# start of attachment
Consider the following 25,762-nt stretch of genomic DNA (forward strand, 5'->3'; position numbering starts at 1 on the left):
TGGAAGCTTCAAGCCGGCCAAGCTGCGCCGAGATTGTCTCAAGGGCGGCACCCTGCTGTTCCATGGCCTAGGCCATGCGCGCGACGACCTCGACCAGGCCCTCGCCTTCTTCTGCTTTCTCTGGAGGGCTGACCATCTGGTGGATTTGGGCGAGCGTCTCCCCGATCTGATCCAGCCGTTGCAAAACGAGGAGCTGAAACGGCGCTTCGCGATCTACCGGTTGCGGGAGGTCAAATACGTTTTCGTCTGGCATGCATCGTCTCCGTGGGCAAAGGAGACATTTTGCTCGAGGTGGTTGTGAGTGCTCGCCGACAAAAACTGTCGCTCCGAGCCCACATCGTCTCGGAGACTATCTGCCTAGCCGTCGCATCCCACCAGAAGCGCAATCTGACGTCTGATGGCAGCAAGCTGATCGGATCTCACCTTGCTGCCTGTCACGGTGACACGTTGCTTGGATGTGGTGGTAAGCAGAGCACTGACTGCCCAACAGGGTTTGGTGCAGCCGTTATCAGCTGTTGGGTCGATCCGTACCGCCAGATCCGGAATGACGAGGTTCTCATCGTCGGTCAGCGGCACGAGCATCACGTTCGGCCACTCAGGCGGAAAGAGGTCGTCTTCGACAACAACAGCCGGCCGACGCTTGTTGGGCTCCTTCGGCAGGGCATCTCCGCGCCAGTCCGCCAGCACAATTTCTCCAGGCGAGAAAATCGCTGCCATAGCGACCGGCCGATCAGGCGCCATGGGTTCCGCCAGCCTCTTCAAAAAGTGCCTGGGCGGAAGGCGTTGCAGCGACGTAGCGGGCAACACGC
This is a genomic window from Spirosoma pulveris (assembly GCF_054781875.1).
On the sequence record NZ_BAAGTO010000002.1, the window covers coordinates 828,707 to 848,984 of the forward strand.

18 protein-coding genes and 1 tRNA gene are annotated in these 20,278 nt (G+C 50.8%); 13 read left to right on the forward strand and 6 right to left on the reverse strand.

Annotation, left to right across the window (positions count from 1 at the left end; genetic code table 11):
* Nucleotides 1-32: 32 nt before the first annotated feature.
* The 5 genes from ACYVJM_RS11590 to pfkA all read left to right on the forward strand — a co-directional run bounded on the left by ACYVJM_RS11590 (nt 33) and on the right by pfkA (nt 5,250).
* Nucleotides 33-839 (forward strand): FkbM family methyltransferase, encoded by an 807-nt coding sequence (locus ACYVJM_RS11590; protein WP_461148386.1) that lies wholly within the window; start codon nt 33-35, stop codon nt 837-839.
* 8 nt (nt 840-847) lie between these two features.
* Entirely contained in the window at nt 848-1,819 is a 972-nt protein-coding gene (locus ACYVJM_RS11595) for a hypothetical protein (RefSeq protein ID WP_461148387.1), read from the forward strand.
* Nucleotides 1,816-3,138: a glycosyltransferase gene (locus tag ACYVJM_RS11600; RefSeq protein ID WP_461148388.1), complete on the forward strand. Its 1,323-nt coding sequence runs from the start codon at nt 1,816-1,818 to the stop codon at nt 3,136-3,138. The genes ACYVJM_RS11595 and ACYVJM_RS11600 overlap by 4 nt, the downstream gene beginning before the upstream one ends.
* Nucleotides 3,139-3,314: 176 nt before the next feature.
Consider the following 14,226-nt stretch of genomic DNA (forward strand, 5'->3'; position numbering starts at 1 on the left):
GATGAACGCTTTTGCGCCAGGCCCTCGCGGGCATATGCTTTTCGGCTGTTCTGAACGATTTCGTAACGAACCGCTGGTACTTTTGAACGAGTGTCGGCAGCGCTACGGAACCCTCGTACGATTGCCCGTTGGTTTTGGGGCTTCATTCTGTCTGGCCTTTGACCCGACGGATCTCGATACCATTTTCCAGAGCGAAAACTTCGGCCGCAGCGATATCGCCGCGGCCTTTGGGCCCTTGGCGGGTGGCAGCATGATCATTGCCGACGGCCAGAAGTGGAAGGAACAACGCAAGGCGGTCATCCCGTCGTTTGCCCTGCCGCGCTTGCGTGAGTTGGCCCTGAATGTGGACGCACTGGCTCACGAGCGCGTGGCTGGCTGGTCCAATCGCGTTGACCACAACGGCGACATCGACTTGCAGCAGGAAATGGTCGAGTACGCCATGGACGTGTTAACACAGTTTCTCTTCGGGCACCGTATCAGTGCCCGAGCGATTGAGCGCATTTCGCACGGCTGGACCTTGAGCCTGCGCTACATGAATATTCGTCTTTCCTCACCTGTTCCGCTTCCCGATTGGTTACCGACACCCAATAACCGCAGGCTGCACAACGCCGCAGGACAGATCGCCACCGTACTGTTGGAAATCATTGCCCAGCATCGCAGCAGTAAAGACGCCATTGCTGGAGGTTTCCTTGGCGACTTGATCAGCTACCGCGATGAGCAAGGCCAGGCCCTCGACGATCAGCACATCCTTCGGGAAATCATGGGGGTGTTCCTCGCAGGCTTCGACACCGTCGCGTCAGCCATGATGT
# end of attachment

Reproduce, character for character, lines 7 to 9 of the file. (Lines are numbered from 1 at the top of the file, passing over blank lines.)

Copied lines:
* Nucleotides 1-32: 32 nt before the first annotated feature.
* The 5 genes from ACYVJM_RS11590 to pfkA all read left to right on the forward strand — a co-directional run bounded on the left by ACYVJM_RS11590 (nt 33) and on the right by pfkA (nt 5,250).
* Nucleotides 33-839 (forward strand): FkbM family methyltransferase, encoded by an 807-nt coding sequence (locus ACYVJM_RS11590; protein WP_461148386.1) that lies wholly within the window; start codon nt 33-35, stop codon nt 837-839.